A large proportion of premature deaths in Russia since the early 1990s, following the transition from communism, have been attributed to hazardous drinking. Little is known about the correlates of alcohol consumption. We present new data on the consumption of alcoholic beverages among middle-aged and older Russians and identify socio-demographic, socio-economic, and life-course correlates of frequent drinking.
Within the framework of the PrivMort project, conducted in 30 industrial towns in the European part of Russia, we acquired information on the frequency of drinking among 22,796 respondents and 57,907 of their surviving and deceased relatives. We fit three-level mixed-effects logistic regression models of frequent drinking in which respondents' relatives, aged 40 and over, are nested in their families and towns.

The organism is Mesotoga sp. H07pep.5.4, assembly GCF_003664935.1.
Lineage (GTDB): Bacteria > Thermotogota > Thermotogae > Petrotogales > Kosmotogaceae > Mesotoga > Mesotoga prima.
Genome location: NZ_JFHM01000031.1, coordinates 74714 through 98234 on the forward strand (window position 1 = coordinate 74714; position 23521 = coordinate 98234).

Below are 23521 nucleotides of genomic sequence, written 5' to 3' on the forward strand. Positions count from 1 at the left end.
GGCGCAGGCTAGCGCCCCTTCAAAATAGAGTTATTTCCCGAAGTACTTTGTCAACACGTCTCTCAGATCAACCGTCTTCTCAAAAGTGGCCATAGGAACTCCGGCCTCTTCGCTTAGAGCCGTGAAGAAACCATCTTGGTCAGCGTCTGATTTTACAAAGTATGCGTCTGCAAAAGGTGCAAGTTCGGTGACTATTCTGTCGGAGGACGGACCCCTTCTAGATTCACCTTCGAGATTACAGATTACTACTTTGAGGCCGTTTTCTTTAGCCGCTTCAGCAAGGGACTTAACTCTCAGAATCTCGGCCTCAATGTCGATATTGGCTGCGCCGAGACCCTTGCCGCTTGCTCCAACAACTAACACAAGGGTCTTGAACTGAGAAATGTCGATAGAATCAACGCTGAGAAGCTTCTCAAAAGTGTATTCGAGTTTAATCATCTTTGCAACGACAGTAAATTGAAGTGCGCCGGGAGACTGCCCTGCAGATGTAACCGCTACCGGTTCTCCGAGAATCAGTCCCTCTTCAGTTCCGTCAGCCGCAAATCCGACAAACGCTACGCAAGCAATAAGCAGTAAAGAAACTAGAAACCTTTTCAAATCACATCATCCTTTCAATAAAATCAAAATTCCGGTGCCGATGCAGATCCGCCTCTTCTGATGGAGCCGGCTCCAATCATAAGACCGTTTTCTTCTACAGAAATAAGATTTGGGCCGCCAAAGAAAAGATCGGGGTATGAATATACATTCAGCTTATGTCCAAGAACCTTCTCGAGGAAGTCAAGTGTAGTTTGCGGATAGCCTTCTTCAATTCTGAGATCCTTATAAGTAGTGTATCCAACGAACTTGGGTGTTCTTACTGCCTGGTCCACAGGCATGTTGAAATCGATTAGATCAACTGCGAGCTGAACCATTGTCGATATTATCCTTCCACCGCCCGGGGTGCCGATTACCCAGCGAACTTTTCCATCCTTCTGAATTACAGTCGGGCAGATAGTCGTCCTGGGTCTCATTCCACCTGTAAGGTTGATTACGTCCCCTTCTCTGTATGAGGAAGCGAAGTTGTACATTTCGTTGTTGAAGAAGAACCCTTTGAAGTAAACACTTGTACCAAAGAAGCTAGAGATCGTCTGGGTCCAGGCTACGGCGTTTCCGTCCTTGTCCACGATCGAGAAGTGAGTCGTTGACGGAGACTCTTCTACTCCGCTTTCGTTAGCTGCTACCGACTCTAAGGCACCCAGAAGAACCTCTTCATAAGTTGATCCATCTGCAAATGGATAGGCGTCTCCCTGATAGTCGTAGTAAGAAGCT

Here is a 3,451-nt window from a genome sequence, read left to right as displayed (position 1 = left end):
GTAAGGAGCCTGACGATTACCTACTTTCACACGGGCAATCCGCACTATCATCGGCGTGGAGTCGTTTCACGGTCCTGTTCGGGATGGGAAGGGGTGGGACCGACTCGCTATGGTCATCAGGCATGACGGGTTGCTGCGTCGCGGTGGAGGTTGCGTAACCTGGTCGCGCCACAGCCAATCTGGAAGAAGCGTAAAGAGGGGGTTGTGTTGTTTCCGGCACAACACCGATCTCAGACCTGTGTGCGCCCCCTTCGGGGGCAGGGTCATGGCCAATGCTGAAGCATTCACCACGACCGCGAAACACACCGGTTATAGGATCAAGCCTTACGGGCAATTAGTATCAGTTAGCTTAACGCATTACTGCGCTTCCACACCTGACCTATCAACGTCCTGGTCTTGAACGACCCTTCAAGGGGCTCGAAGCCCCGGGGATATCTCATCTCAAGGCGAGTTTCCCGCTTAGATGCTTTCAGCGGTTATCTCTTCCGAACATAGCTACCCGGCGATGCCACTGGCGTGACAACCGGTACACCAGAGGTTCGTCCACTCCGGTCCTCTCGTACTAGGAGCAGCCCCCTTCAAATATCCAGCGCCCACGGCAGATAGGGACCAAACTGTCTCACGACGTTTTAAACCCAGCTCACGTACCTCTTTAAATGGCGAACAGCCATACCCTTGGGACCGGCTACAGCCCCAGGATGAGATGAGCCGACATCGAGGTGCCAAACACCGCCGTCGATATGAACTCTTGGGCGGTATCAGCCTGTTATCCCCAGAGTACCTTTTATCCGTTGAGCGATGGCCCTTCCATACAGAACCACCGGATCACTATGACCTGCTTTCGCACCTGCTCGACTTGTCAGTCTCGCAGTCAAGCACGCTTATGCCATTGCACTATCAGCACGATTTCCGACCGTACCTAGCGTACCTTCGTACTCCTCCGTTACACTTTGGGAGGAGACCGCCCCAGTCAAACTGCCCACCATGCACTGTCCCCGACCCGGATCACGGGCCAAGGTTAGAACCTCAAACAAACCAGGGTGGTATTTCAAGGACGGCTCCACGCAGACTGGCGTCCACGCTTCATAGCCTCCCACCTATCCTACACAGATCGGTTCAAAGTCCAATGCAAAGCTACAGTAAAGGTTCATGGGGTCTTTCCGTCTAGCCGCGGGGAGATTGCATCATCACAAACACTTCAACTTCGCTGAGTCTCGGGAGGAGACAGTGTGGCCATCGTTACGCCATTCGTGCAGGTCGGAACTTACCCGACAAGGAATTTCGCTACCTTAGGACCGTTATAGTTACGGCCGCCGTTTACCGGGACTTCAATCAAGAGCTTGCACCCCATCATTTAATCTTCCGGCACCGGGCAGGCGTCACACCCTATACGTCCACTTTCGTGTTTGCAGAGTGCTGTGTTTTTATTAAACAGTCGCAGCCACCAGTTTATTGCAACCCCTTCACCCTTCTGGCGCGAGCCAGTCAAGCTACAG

Deceased male relatives consumed alcohol significantly more often, while deceased female relatives consumed alcohol significantly less often than the respondents of corresponding gender. In a multivariable analysis, we found that individuals' education, communication with family members, labour market status, history of unemployment, and occupational attainment are all significant correlates of frequent drinking in Russia. These associations are stronger among men rather than among women.
There are significant differences between frequency of drinking among surviving and deceased individuals and frequent drinking is associated with a wide array of individual socio-demographic, socio-economic, and life course factors that can partially explain high alcohol consumption in post-communist Russia.